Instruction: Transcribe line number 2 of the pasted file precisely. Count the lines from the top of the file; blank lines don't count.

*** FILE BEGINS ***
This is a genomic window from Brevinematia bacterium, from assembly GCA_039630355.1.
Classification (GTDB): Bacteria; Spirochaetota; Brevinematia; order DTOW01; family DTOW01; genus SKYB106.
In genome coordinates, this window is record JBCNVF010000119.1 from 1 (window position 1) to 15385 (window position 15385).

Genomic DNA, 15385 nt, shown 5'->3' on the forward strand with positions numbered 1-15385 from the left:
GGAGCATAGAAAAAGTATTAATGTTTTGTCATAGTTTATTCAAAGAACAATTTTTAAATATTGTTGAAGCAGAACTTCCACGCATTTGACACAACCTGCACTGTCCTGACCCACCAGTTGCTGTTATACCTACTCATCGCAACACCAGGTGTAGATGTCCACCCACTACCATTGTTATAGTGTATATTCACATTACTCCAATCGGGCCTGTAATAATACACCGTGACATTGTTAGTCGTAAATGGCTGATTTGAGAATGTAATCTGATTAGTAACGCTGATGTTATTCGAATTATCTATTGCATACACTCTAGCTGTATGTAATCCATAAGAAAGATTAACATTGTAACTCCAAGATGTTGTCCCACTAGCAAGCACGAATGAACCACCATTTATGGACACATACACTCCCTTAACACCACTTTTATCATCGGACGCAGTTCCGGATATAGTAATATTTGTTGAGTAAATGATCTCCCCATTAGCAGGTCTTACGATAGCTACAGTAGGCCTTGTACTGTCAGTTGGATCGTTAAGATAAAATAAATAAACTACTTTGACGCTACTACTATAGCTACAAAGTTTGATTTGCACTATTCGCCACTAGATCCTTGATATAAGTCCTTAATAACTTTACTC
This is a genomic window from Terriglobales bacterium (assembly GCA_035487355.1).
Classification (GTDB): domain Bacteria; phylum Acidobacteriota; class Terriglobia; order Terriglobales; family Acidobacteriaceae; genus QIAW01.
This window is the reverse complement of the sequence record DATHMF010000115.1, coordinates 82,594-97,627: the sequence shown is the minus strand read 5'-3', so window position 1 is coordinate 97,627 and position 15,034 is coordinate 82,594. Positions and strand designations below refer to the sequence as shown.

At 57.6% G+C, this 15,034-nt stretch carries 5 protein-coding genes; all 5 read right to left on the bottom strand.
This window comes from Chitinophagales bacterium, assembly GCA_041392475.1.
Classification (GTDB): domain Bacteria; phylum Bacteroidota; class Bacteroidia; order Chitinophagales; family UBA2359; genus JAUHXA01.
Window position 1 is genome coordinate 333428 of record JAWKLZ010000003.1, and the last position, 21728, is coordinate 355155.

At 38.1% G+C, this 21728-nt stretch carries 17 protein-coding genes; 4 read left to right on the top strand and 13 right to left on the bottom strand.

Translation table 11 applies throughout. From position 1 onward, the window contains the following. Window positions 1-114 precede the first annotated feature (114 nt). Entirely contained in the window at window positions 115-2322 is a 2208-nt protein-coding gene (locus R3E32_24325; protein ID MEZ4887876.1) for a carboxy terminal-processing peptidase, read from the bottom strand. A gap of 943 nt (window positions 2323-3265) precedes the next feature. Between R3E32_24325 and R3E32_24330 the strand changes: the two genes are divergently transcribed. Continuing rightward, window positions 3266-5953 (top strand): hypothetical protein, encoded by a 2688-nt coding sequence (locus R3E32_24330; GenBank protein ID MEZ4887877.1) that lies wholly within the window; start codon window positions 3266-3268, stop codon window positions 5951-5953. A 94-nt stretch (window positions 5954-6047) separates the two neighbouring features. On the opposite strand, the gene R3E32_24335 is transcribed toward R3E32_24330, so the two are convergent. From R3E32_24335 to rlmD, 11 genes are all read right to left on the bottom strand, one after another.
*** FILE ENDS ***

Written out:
Classification (GTDB): Bacteria; Spirochaetota; Brevinematia; order DTOW01; family DTOW01; genus SKYB106.